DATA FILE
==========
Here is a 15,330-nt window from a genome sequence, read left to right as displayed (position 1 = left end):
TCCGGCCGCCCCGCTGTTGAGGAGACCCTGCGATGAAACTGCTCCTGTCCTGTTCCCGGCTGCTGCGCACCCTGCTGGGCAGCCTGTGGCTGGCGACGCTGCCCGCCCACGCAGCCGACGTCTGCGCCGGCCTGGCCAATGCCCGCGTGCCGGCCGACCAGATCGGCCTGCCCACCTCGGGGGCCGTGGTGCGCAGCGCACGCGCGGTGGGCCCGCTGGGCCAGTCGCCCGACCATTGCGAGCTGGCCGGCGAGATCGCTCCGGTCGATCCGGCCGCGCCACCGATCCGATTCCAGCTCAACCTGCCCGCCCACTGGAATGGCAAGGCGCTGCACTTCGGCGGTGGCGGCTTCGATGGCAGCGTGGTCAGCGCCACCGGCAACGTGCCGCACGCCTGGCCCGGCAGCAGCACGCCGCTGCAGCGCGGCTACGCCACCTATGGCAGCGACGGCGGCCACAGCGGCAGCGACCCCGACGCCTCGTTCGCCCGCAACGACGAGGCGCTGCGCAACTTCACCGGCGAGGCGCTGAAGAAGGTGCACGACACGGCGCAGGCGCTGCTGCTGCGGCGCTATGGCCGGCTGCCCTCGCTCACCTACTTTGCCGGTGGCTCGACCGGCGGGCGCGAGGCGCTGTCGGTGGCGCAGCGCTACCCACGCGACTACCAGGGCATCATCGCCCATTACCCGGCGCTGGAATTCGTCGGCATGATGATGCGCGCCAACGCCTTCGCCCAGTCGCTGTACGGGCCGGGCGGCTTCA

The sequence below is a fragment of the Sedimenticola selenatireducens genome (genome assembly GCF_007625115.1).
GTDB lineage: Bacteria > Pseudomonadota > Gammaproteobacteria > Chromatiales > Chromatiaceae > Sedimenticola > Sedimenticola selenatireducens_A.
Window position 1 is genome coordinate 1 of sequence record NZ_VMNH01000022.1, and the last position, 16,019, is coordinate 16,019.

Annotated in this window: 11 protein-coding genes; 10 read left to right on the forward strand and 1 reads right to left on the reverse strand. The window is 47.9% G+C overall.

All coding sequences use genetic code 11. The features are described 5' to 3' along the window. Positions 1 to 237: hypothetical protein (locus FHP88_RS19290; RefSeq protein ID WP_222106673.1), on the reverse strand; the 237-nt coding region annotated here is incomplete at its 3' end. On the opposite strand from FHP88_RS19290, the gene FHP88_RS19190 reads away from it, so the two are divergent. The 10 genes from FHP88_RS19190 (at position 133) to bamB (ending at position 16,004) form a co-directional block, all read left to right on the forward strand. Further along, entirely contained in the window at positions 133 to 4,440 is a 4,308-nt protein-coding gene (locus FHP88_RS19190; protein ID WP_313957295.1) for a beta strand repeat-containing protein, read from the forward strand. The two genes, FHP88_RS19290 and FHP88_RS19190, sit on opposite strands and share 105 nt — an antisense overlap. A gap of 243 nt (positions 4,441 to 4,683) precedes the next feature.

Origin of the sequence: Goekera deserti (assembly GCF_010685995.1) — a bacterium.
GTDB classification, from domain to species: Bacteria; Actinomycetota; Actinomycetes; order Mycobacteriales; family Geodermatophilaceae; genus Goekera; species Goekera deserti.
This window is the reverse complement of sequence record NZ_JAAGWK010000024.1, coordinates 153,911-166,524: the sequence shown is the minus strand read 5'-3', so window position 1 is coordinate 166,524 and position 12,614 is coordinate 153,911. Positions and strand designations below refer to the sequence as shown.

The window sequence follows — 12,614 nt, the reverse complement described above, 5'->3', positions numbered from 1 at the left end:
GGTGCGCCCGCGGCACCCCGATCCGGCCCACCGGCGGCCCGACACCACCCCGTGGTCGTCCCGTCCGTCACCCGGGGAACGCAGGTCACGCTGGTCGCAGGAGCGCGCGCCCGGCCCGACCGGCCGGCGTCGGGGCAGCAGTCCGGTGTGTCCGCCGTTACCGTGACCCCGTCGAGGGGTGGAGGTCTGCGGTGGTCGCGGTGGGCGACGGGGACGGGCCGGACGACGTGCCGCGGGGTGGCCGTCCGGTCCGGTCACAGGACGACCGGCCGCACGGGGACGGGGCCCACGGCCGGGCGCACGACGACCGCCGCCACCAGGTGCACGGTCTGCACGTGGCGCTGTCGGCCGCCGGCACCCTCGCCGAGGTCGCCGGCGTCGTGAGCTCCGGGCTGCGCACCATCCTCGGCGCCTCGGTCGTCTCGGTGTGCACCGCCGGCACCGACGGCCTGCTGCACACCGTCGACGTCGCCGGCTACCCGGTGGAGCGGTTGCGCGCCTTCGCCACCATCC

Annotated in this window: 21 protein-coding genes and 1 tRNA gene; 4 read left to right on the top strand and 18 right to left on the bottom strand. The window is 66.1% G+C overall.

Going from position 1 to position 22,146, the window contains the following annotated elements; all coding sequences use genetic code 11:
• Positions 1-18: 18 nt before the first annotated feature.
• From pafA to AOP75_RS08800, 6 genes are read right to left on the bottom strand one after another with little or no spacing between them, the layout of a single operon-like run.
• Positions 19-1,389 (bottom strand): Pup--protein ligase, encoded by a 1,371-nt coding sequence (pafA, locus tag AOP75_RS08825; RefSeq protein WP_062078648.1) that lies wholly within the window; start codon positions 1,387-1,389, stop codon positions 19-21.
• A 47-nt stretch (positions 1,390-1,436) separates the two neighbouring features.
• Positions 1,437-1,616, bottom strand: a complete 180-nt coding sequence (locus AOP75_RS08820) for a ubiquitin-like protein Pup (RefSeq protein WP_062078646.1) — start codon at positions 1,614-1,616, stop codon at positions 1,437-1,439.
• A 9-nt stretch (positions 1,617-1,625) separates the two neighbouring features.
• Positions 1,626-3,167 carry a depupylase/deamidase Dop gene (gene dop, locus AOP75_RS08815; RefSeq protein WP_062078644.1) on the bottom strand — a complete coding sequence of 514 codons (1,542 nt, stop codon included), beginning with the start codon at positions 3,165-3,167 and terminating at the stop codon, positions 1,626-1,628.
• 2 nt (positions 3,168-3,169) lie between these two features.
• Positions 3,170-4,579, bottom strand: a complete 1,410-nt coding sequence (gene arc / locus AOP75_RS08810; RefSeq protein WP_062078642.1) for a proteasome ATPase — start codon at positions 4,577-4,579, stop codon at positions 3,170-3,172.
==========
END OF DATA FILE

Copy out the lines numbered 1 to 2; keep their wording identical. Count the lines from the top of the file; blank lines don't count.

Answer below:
Here is a 15,330-nt window from a genome sequence, read left to right as displayed (position 1 = left end):
TCCGGCCGCCCCGCTGTTGAGGAGACCCTGCGATGAAACTGCTCCTGTCCTGTTCCCGGCTGCTGCGCACCCTGCTGGGCAGCCTGTGGCTGGCGACGCTGCCCGCCCACGCAGCCGACGTCTGCGCCGGCCTGGCCAATGCCCGCGTGCCGGCCGACCAGATCGGCCTGCCCACCTCGGGGGCCGTGGTGCGCAGCGCACGCGCGGTGGGCCCGCTGGGCCAGTCGCCCGACCATTGCGAGCTGGCCGGCGAGATCGCTCCGGTCGATCCGGCCGCGCCACCGATCCGATTCCAGCTCAACCTGCCCGCCCACTGGAATGGCAAGGCGCTGCACTTCGGCGGTGGCGGCTTCGATGGCAGCGTGGTCAGCGCCACCGGCAACGTGCCGCACGCCTGGCCCGGCAGCAGCACGCCGCTGCAGCGCGGCTACGCCACCTATGGCAGCGACGGCGGCCACAGCGGCAGCGACCCCGACGCCTCGTTCGCCCGCAACGACGAGGCGCTGCGCAACTTCACCGGCGAGGCGCTGAAGAAGGTGCACGACACGGCGCAGGCGCTGCTGCTGCGGCGCTATGGCCGGCTGCCCTCGCTCACCTACTTTGCCGGTGGCTCGACCGGCGGGCGCGAGGCGCTGTCGGTGGCGCAGCGCTACCCACGCGACTACCAGGGCATCATCGCCCATTACCCGGCGCTGGAATTCGTCGGCATGATGATGCGCGCCAACGCCTTCGCCCAGTCGCTGTACGGGCCGGGCGGCTTCA